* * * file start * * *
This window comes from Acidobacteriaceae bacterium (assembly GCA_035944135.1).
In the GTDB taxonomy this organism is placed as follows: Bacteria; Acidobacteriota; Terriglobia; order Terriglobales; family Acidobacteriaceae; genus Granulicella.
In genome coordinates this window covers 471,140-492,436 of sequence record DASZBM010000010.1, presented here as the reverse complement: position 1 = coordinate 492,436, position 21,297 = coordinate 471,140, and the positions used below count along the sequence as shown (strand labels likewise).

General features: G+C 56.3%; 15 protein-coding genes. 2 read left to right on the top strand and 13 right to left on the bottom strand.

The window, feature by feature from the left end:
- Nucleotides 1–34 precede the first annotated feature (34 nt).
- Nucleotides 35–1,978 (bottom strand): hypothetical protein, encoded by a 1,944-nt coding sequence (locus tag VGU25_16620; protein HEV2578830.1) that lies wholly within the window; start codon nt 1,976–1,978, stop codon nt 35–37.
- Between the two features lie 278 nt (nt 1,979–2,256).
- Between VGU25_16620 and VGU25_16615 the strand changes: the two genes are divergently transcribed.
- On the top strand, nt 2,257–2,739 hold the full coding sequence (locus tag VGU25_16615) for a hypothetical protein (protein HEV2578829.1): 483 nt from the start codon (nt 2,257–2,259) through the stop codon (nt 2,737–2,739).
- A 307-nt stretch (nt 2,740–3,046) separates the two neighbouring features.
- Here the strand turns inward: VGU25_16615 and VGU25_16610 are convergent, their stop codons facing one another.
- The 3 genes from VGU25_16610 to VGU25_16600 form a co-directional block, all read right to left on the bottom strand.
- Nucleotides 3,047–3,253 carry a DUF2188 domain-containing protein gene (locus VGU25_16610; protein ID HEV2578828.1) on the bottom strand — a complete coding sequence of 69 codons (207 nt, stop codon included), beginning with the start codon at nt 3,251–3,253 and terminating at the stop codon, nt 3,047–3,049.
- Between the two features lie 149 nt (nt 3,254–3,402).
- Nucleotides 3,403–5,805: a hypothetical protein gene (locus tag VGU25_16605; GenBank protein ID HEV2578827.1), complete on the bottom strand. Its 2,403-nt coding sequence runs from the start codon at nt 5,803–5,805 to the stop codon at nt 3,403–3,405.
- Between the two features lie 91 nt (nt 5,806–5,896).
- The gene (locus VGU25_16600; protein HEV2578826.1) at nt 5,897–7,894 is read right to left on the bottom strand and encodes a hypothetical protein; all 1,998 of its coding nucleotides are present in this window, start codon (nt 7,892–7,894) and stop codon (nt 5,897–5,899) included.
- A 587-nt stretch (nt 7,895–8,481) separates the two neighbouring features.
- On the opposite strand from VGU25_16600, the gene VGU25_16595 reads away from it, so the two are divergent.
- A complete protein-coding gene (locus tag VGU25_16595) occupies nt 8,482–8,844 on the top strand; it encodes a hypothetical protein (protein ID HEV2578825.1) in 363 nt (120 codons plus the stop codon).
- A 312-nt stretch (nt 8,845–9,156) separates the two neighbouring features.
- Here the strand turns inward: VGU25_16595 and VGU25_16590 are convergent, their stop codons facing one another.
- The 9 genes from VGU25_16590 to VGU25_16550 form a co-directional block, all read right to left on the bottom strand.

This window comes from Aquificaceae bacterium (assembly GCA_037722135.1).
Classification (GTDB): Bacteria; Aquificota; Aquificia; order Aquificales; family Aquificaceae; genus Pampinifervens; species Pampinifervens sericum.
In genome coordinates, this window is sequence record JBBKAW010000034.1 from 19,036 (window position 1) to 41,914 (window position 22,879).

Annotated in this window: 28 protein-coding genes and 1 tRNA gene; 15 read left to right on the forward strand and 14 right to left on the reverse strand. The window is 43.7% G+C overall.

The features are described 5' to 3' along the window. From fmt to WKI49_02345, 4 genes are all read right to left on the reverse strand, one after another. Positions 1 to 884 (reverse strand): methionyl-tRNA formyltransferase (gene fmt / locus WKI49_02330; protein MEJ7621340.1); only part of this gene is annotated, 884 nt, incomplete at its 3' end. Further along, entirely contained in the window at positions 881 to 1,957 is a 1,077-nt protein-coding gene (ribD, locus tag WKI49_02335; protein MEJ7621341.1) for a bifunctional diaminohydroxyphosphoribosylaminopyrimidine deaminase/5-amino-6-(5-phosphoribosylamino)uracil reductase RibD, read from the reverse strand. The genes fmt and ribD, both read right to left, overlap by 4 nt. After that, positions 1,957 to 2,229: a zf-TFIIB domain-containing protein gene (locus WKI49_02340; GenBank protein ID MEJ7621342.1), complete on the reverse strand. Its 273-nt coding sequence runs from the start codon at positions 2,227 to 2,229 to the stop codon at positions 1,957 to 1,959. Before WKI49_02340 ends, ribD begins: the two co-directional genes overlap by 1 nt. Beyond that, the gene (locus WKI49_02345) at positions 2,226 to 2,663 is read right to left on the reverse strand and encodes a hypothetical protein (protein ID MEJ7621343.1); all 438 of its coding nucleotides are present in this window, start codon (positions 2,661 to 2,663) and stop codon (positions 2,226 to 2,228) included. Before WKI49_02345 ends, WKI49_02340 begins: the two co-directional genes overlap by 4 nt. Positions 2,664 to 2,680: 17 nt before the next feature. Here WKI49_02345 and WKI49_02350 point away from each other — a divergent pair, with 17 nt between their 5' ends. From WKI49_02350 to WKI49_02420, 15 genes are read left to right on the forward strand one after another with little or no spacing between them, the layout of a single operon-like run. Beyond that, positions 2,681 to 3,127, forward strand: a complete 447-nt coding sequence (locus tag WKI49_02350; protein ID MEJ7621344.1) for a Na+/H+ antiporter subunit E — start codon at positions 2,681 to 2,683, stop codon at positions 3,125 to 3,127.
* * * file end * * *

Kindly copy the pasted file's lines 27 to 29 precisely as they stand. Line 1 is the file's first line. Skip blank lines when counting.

In genome coordinates, this window is sequence record JBBKAW010000034.1 from 19,036 (window position 1) to 41,914 (window position 22,879).

Annotated in this window: 28 protein-coding genes and 1 tRNA gene; 15 read left to right on the forward strand and 14 right to left on the reverse strand. The window is 43.7% G+C overall.

The features are described 5' to 3' along the window. From fmt to WKI49_02345, 4 genes are all read right to left on the reverse strand, one after another. Positions 1 to 884 (reverse strand): methionyl-tRNA formyltransferase (gene fmt / locus WKI49_02330; protein MEJ7621340.1); only part of this gene is annotated, 884 nt, incomplete at its 3' end. Further along, entirely contained in the window at positions 881 to 1,957 is a 1,077-nt protein-coding gene (ribD, locus tag WKI49_02335; protein MEJ7621341.1) for a bifunctional diaminohydroxyphosphoribosylaminopyrimidine deaminase/5-amino-6-(5-phosphoribosylamino)uracil reductase RibD, read from the reverse strand. The genes fmt and ribD, both read right to left, overlap by 4 nt. After that, positions 1,957 to 2,229: a zf-TFIIB domain-containing protein gene (locus WKI49_02340; GenBank protein ID MEJ7621342.1), complete on the reverse strand. Its 273-nt coding sequence runs from the start codon at positions 2,227 to 2,229 to the stop codon at positions 1,957 to 1,959. Before WKI49_02340 ends, ribD begins: the two co-directional genes overlap by 1 nt. Beyond that, the gene (locus WKI49_02345) at positions 2,226 to 2,663 is read right to left on the reverse strand and encodes a hypothetical protein (protein ID MEJ7621343.1); all 438 of its coding nucleotides are present in this window, start codon (positions 2,661 to 2,663) and stop codon (positions 2,226 to 2,228) included. Before WKI49_02345 ends, WKI49_02340 begins: the two co-directional genes overlap by 4 nt. Positions 2,664 to 2,680: 17 nt before the next feature. Here WKI49_02345 and WKI49_02350 point away from each other — a divergent pair, with 17 nt between their 5' ends. From WKI49_02350 to WKI49_02420, 15 genes are read left to right on the forward strand one after another with little or no spacing between them, the layout of a single operon-like run. Beyond that, positions 2,681 to 3,127, forward strand: a complete 447-nt coding sequence (locus tag WKI49_02350; protein ID MEJ7621344.1) for a Na+/H+ antiporter subunit E — start codon at positions 2,681 to 2,683, stop codon at positions 3,125 to 3,127.